The jury may still be out on the impact of Anonymous' #OpIsrael. But one thing is sure: Israeli hasbara brigades had a sleepless Saturday night.
Blatant hasbara twitter bots, or automated accounts, sprung up as soon as the first attacks were reported on Saturday, April 6. The Jewish Revenge (@ZionCyberArmyXP), Zion Cyber Army (@ZionCyberArmy) and IsraelWithLove (@ZionCyberArmyOx) are just three examples of new accounts solely created to counter #OpIsrael. They are also practically carbon copies of each other, just in case some get closed down for spamming.
Capturing something as elusive as hypocrisy in a simple static infographic may appear daunting.
Not so for al-Arabiya – the Saudi royal family-owned station, which has boldly mapped the region's less than virtuous experiments in Islamic government, while simply omitting any reference to the most obvious of all theocracies.
In an ”official comment”published on Facebook yesterday, the Israeli army’s social media guru, Sacha Dratwa, bemoaned the “cynical use” of his “private pictures” (which are actually public, as he himself goes onto say in a muddled statement.)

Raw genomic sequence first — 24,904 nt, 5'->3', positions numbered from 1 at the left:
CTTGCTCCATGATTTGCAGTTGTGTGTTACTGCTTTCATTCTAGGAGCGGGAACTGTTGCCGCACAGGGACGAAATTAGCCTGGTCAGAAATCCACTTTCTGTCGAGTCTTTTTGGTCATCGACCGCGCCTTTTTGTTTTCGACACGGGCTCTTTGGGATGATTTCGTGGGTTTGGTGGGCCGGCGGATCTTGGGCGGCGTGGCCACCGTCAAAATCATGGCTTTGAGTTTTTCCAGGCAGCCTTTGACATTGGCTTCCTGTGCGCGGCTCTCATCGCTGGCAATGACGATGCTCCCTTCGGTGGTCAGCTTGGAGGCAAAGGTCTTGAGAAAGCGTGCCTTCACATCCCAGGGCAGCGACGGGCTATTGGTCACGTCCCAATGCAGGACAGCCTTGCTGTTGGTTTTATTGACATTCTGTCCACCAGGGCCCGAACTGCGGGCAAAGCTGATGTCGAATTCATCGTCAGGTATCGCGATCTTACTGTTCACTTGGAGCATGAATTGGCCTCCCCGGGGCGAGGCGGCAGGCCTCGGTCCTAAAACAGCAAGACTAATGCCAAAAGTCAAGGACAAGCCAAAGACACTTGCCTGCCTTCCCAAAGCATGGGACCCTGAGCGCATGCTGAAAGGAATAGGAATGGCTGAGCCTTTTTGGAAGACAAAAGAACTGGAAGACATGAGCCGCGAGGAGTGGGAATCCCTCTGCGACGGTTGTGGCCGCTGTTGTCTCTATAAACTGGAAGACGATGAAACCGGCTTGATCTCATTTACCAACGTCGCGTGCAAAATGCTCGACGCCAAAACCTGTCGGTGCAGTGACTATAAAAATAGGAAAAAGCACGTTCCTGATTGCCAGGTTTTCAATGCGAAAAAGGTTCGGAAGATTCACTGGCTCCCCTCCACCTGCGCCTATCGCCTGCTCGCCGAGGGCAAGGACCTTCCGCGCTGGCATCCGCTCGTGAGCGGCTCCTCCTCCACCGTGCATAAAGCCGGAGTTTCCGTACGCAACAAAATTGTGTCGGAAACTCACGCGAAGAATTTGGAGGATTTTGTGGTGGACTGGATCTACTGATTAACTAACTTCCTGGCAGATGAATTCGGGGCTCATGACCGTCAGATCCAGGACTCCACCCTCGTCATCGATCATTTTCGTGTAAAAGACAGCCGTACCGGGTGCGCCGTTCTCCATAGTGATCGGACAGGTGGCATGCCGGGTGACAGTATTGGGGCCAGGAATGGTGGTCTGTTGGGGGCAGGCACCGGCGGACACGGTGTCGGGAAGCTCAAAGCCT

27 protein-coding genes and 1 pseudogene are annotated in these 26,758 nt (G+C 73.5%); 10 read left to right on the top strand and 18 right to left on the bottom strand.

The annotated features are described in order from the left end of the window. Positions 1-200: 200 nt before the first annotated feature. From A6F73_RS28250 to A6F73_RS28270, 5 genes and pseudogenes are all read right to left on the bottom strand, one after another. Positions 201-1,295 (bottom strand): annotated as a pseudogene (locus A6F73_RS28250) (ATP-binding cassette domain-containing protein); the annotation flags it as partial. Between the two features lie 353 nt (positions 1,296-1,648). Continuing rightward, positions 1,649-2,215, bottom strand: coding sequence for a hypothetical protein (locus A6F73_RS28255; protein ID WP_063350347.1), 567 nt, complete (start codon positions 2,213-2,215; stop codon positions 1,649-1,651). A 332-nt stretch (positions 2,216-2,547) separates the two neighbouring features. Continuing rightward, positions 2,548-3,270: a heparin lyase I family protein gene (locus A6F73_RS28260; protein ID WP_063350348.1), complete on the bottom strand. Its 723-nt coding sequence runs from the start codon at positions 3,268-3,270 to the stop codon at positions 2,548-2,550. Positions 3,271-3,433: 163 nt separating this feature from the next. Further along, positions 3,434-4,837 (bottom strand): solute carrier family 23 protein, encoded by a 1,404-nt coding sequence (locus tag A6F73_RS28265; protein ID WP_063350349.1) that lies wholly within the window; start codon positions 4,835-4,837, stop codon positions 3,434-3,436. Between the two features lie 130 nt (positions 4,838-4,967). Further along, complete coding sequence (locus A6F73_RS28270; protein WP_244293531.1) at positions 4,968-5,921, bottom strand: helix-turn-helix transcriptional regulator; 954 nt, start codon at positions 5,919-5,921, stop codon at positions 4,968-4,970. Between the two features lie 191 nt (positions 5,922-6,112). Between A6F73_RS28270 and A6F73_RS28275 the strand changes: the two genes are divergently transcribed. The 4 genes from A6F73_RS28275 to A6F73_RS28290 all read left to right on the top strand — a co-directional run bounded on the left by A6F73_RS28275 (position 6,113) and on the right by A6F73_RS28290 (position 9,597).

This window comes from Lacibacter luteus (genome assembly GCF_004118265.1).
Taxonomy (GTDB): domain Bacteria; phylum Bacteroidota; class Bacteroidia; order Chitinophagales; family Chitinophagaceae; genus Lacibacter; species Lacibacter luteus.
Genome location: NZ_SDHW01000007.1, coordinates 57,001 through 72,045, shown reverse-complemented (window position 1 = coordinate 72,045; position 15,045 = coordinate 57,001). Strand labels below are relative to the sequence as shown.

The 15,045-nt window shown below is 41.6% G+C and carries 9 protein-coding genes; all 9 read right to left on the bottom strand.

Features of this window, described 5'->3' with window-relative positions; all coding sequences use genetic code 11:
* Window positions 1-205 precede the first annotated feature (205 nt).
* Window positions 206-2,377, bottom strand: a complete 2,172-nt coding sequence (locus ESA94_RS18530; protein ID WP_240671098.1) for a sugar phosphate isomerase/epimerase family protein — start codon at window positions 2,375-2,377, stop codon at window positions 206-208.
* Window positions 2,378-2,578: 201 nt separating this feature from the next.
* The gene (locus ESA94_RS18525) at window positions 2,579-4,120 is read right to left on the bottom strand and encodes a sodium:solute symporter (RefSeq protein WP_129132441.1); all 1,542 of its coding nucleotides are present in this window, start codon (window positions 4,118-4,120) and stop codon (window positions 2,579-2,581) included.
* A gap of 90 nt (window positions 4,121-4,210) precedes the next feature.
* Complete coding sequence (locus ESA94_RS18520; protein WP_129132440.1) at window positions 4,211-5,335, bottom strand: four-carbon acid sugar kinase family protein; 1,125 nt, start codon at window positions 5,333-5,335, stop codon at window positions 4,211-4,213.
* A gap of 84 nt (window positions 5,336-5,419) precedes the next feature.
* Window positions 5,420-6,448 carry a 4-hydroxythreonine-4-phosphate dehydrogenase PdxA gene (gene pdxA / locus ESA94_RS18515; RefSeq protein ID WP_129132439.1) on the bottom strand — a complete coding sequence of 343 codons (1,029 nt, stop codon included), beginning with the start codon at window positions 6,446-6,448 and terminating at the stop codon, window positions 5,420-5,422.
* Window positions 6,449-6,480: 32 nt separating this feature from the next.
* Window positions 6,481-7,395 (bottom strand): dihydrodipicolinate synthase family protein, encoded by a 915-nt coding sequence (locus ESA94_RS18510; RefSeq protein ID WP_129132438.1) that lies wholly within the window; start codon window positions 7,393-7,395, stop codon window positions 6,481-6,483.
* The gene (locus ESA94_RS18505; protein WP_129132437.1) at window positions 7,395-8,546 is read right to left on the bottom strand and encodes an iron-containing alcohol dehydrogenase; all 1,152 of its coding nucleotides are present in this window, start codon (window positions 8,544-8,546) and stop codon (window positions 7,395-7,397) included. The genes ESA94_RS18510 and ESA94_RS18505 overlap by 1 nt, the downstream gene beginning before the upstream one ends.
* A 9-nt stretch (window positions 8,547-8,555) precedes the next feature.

For all its high-tech industries and self-promotion as a western-style democracy, Israeli public officials apparently still enjoy forms of entertainment that went out of fashion in the US with the end of the Jim Crow era.
This week, Al-Akhbar journalist Qassem Qassem played a trick on his colleagues in the media – one that exposed just how unreliable sourcing in the digital news-gathering age can be. Doha Shams blogged about what happened on our Arabic page:
Media commentators in the Arab Gulf and beyond are using social media to push the press there to be more aggressive in its Gaza coverage, as most major outlets tried to remain as circumspect as possible.